NEW YORK (Reuters) – Tesla on Thursday reached an agreement to settle a class action lawsuit with buyers of its Model S and Model X cars who alleged that the company’s assisted-driving Autopilot system was “essentially unusable and demonstrably dangerous.”
No further details of the agreement, announced in a filing in San Jose federal court late Thursday, were available. The deal still has to be approved by U.S. District Judge Beth Labson Freeman.
Tesla and Steve Berman, a lawyer for the car owners, did not immediately respond to a request for comment.
The case was closely watched in the automotive and legal communities, as it was the only known court challenge Tesla faced with regard to its assisted-driving technology.
The company has come under increased scrutiny over its Autopilot system in recent months after two Tesla drivers died in crashes in which Autopilot was engaged. The most recent crash, in March, is being investigated by safety regulators.
Autopilot, released in 2015, is an enhanced cruise-control system that partially automates steering and braking. Tesla has said the use of Autopilot results in 40 percent fewer crashes, a claim the U.S. National Highway Traffic Safety Administration repeated in a 2017 report on the first fatality, which occurred in May 2016. Earlier this month, however, the agency said regulators had not assessed the effectiveness of the technology.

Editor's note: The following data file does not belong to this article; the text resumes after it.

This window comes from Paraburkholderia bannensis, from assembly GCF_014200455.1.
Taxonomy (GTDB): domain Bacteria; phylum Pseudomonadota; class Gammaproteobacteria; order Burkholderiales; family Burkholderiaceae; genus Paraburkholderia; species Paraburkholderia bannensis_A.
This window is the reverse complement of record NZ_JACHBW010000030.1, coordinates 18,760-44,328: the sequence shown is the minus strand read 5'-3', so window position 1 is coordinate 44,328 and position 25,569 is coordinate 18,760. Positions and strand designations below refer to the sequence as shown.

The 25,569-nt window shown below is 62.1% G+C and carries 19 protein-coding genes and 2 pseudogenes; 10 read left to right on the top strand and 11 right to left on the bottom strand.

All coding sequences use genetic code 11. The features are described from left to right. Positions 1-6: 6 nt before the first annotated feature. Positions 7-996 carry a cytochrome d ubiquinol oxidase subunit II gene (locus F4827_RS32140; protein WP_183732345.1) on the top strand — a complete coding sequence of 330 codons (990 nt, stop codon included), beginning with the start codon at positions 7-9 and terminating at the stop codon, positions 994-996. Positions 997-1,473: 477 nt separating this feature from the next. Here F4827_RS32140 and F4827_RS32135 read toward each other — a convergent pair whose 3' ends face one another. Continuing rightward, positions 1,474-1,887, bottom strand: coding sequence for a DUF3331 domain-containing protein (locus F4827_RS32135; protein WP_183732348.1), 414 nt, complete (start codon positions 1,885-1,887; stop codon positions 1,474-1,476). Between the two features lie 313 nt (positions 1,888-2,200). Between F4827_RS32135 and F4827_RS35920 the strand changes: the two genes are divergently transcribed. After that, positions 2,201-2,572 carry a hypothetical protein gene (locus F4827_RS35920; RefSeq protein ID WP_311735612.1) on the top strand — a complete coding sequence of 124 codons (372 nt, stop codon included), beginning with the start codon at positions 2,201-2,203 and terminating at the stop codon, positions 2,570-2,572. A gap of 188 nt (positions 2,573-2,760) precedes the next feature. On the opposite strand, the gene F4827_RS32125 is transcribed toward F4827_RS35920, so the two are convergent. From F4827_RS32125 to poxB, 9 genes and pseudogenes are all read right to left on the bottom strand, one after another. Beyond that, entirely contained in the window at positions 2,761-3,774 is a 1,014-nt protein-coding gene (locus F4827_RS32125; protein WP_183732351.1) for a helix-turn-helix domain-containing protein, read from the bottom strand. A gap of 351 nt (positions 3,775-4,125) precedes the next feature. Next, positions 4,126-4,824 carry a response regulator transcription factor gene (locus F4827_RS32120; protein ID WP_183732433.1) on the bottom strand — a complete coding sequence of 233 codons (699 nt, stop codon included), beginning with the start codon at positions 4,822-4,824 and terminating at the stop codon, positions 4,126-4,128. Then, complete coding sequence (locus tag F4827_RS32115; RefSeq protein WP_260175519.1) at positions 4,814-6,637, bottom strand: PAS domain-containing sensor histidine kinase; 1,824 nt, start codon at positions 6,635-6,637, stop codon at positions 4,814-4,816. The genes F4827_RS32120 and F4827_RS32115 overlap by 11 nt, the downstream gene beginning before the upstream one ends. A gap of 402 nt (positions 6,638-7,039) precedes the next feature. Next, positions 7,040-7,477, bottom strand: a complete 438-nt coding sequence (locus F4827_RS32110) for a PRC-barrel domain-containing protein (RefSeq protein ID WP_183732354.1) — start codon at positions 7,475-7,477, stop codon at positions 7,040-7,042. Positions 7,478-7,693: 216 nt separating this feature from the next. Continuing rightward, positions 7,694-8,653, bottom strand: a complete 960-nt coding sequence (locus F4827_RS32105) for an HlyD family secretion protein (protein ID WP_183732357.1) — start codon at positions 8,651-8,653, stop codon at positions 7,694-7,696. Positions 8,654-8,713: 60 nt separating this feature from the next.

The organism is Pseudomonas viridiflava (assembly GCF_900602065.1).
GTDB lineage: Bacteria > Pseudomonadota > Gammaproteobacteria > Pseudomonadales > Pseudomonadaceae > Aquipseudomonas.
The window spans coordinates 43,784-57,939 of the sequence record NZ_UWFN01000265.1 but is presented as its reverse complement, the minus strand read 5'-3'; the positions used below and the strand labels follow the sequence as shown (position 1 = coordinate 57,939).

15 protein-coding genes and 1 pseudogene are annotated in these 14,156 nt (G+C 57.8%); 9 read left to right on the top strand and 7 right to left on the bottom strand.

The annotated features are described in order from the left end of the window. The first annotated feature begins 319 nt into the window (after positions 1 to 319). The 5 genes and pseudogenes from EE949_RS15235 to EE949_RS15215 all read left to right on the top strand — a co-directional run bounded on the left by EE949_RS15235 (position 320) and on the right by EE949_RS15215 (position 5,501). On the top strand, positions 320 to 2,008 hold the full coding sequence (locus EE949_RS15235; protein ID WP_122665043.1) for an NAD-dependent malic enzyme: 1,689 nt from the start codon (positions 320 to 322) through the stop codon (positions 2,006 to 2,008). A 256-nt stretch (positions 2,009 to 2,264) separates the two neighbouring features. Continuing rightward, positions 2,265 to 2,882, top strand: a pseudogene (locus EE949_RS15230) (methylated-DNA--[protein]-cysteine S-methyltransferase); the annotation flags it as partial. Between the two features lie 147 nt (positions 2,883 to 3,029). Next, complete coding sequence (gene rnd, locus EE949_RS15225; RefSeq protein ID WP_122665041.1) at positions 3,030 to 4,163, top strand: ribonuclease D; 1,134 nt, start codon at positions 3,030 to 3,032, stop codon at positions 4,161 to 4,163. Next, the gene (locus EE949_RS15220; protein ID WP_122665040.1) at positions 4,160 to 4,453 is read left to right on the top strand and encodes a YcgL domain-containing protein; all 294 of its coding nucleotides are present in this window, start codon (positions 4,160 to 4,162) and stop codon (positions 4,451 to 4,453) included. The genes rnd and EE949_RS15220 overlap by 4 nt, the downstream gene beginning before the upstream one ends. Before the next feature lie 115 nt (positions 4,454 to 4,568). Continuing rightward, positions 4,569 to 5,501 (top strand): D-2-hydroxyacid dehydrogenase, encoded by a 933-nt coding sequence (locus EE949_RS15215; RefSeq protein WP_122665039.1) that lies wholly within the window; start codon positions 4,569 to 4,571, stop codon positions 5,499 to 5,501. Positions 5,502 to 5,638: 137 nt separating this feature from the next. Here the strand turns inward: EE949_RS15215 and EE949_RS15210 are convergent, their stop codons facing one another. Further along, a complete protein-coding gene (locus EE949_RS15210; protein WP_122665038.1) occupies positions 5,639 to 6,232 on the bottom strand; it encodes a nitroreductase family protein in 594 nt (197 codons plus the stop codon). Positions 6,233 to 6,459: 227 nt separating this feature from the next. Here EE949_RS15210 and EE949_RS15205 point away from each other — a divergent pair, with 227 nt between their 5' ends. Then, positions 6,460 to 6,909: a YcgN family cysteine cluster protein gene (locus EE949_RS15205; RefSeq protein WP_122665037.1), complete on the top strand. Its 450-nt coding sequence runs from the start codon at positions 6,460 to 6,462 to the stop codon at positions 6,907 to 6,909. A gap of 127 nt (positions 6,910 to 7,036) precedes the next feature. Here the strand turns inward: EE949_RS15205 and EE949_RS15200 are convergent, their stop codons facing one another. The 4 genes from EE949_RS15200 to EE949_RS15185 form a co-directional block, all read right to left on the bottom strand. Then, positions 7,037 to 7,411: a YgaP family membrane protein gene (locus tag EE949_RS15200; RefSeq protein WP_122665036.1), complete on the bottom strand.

The 2017 lawsuit in San Jose federal court named six Tesla Model S and Model X owners from Colorado, Florida, New Jersey and California who alleged the company had engaged in fraud by concealment, and had violated various state consumer protection and unfair competition laws.
They sought to represent a nationwide class of consumers.
The Tesla owners said they had paid an extra $5,000 to have their cars equipped with the Autopilot software, which promised to provide additional safety features, but in fact was “completely inoperable,” according to the complaint.
The plaintiffs alleged that features such as automated emergency braking, side collision warnings and auto high beams did not work or were unreliable.
They said the system was unsafe to use as it brakes unexpectedly for no reason and fails to brake when approaching large vehicles, such as trucks and buses.
On Wednesday, two U.S. consumer advocacy groups also urged the Federal Trade Commission to investigate what they called Tesla’s “deceptive and misleading” use of the name Autopilot for its assisted-driving technology.
Reporting by Tina Bellon; Editing by Bernadette Baum